Three government watchdog groups said yesterday that the official in charge of protecting federal workers from harassment by their bosses has undertaken a politically motivated reorganization of his agency.
Scott J. Bloch, head of the Office of Special Counsel, told 12 career employees last week that they would be involuntarily transferred to new assignments in Dallas; Oakland, Calif.; and a soon-to-open field office in Detroit, the nonprofit groups said in a letter to the Senate Homeland Security and Governmental Affairs Committee. The groups -- Public Employees for Environmental Responsibility, the Project on Government Oversight and the Government Accountability Project -- asked Congress to investigate the matter.
Cathy Deeds, an OSC spokeswoman, said the reorganization is the product of careful study and will help improve the performance of an independent agency that has accumulated significant case backlogs.
The agency's job is to safeguard the merit system, prevent the intrusion of partisan politics into the federal workplace and protect federal employees from prohibited personnel practices, notably retaliation for whistle-blowing. Bloch, a lawyer who worked on President Bush's initiative to help religious charities and service groups receive more government money, began his five-year term as special counsel last January.
"The restructuring is specifically designed to better meet OSC's mission," Deeds said. ". . . And this strategic realignment of OSC will prevent the backlogs that have historically plagued the agency prior to Mr. Bloch taking office."
The groups contend, however, that Bloch's goal is to punish senior employees who have questioned his management practices and policy decisions. The affected employees must report to their new offices in 60 days, and Bloch has told them they will be fired if they do not indicate their willingness to do so within 10 days, an "absurdly short" time frame, the groups' letter said.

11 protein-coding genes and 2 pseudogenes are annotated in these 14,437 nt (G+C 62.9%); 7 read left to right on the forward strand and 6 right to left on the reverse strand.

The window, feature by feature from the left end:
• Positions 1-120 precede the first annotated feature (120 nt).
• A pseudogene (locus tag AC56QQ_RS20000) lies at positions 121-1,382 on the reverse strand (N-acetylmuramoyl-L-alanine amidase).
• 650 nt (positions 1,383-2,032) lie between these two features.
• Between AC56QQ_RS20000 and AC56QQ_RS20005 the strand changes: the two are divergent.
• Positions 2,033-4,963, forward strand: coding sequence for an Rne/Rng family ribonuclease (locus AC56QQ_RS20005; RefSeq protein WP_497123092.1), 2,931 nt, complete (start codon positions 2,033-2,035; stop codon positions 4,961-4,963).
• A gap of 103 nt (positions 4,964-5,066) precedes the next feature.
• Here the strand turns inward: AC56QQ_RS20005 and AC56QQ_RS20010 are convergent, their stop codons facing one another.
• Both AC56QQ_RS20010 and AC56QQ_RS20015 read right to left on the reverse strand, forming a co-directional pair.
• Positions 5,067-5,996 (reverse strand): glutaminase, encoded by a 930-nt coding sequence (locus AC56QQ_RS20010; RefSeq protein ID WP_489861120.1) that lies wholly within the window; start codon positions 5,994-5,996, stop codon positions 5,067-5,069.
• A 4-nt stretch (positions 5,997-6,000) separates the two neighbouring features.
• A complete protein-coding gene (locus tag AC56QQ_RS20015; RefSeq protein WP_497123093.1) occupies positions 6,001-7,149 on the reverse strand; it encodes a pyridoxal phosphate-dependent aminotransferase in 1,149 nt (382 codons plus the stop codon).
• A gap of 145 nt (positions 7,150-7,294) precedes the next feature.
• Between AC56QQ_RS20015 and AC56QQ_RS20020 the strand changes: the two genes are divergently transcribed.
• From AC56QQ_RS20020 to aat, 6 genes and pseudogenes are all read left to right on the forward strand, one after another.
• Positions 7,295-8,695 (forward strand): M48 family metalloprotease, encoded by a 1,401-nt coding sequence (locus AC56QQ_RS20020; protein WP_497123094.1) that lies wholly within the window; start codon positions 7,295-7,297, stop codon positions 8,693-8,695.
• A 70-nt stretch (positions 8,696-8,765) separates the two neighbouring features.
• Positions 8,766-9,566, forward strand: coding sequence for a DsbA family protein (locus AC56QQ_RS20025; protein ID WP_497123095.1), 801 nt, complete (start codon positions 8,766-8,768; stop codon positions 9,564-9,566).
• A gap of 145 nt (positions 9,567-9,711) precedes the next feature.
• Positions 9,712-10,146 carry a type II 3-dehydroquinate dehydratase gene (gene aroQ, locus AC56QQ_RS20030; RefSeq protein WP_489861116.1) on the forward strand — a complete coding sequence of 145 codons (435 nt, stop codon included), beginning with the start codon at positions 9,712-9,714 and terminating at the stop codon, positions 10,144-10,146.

The groups say that Bloch did not ask for volunteers and that the affected employees have been told they cannot switch with other workers who might be interested in making a move. The groups also say at least seven vacancies exist at the Washington office and that it would be cheaper and more efficient to move those slots to the field offices and fill them there, rather than paying to move existing employees or offering them severance packages.
"The way that the 'reorganization' is being implemented leads to the inescapable conclusion that existing career staff are being purged. . . . Virtually all of the employees affected are individuals who either work under [Bloch], or have themselves dared to engage in even mild private discussions with Mr. Bloch of the advisability of management and policy decisions he has made over the last twelve months," the groups' letter said.
The groups say Bloch has hired many new employees non-competitively. "Not a single one of Mr. Bloch's personal picks, so selected, is being forced to move," the letter said.
The Washington Post telephoned the office of a private lawyer who was said to be meeting with several of the affected employees yesterday, but the call was not returned.
Deeds, the OSC spokeswoman, called the groups' accusations "outrageous and inaccurate," adding that there was nothing improper about Bloch's personnel decisions.
"This is government, and we have management-directed reassignment" of employees, she said. "This happens a lot. It's not targeting anybody or any punitive nature or anything like that."